OSHA requirements are set by statute, standards and regulations. Our interpretation letters explain these requirements and how they apply to particular circumstances, but they cannot create additional employer obligations. This letter constitutes OSHA's interpretation of the requirements discussed. Note that our enforcement guidance may be affected by changes to OSHA rules. Also, from time to time we update our guidance in response to new information. To keep apprised of such developments, you can consult OSHA's website at http://www.osha.gov.

December 13, 1976

Mr. George B. Munsey
Munsey Products, Inc.
8507 New Benton Highway
P. O. Box 4285 Asher Station
Little Rock, Arkansas 72204

Dear Mr. Munsey:

This is in reply to your letter of September 28, 1976, in which you expressed concern about the guarding requirements for riveting machines.

The standard covering the requirement for guards on riveting machines is 29 CFR 1910.212(a)(1) and has been in effect since August 27, 1971. Your concern over the fact that this guarding requirement would cause inequities and handicaps for the manufacturer from a competitive standpoint is understandable. However, since 1971 all employers should have been striving to bring their equipment in compliance with the Occupational Safety and Health Administration's (OSHA) standards.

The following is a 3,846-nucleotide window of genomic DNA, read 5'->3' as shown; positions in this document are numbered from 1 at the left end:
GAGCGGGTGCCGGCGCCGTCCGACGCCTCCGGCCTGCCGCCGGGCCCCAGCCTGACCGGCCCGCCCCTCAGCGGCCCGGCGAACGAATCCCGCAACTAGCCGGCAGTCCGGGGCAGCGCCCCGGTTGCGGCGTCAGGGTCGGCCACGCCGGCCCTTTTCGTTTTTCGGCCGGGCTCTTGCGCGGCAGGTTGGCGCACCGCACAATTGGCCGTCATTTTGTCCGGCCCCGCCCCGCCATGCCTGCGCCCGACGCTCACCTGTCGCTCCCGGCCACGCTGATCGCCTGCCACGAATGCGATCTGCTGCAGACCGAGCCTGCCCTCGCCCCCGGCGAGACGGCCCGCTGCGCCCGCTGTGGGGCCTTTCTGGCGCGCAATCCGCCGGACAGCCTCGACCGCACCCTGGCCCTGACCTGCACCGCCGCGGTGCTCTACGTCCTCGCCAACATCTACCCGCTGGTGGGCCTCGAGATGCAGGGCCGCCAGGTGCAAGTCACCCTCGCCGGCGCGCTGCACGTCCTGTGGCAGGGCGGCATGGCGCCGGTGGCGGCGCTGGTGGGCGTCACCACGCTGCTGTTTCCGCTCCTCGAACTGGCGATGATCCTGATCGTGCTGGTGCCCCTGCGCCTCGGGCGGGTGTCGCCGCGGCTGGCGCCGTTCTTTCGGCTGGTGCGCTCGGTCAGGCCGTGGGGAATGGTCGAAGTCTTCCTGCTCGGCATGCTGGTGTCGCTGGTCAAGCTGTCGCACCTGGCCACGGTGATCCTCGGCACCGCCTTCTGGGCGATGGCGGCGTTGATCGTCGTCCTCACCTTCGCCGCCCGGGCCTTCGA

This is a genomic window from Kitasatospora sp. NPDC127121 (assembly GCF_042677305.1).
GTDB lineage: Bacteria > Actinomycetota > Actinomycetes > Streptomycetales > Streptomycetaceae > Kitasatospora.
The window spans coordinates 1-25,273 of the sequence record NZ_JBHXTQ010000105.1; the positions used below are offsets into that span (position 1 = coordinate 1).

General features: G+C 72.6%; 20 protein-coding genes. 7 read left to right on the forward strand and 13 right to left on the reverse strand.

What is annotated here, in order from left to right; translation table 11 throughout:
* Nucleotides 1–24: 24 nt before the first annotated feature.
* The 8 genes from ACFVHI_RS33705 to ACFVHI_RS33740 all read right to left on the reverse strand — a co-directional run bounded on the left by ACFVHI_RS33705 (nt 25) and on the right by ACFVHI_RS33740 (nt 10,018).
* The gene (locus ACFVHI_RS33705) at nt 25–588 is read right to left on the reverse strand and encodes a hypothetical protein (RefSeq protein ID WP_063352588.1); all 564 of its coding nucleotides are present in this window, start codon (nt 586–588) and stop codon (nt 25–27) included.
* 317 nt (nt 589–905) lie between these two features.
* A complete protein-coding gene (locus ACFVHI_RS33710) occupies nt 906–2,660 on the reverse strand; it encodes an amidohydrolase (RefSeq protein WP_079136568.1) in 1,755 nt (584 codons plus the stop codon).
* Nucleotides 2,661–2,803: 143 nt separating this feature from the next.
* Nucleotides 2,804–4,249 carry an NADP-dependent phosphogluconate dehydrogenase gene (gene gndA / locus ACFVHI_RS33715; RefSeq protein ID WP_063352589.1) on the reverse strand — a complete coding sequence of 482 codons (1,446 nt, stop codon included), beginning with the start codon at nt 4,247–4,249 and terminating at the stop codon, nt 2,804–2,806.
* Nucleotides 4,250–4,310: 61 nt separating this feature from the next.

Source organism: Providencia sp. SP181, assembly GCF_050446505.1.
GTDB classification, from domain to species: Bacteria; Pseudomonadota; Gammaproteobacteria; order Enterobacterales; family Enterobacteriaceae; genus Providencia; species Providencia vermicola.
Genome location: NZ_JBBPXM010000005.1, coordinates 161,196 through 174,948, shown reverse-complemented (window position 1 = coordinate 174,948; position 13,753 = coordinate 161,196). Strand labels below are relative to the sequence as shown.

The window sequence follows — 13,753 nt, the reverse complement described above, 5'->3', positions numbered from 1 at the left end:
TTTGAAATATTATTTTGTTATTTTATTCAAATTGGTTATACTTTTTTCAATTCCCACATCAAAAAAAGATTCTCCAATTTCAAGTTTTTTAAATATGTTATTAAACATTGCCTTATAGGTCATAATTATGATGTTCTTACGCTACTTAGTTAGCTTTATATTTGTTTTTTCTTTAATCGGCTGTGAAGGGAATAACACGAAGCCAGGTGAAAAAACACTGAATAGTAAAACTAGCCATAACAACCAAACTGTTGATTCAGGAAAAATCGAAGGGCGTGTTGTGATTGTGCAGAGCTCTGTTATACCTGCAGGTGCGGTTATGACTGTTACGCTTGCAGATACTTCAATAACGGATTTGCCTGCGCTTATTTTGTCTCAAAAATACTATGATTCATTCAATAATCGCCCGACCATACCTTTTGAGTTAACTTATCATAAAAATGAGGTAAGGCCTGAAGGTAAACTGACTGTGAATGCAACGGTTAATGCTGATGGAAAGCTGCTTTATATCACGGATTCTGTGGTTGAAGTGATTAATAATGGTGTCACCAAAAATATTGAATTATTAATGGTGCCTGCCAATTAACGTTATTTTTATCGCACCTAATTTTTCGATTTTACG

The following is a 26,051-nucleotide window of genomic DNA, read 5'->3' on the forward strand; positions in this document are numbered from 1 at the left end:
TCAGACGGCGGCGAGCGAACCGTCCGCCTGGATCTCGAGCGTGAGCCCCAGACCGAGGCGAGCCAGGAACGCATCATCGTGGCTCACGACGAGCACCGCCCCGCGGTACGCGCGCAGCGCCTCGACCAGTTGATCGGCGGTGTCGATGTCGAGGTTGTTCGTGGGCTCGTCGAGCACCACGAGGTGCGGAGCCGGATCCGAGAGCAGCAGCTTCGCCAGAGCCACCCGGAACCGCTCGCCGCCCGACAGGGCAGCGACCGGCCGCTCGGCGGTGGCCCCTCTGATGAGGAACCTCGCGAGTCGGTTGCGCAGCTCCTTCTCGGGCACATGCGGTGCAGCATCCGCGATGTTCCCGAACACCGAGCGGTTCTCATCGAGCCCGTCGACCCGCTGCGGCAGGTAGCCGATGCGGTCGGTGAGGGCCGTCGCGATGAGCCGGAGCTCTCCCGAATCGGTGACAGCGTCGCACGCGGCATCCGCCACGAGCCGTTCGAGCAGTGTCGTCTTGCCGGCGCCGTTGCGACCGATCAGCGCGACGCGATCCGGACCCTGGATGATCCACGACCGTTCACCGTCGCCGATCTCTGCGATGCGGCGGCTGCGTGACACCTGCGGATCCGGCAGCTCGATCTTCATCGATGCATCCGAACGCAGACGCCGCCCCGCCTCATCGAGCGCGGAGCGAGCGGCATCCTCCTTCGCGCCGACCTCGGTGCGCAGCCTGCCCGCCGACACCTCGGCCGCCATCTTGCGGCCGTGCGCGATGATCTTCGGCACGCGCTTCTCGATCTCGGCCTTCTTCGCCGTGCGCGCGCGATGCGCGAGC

The suggestion that all establishments should be given a definite date to have their riveting machines guarded is well taken. This was the method used in the original promulgation of the standards in 1971. The standards were ode available to the public on May 29, 1971. However, their effective date was August 27, 1971, some ninety days after publication. The effective date of some of the more extensive guarding requirements for mechanical power presses was delayed until February 1972.

As far as the uniformity of enforcement of the machine guarding standards is concerned, OSHA cannot inspect simultaneously or even within a short time every establishment that would be using rivet machines. This type of situation was anticipated by Congress during the formulation of OSHA's legislation and is one of the reasons for OSHA's proposed penalties when violations are observed during the initial inspection. The strict enforcement of the so-called "First Instance Sanctions" encourages all plant managers to comply voluntarily.

I am sorry to hear that you believe your company has been placed in an economic disadvantage by the OSHA inspection. If you would like to provide specific information in support of your allegation that other companies are not guarding their riveting machines, OSHA would be happy to investigate the otter and report its findings.

If I may be of any further assistance, please feel free to contact me.

Sincerely,



Morton Corn
Assistant Secretary of Labor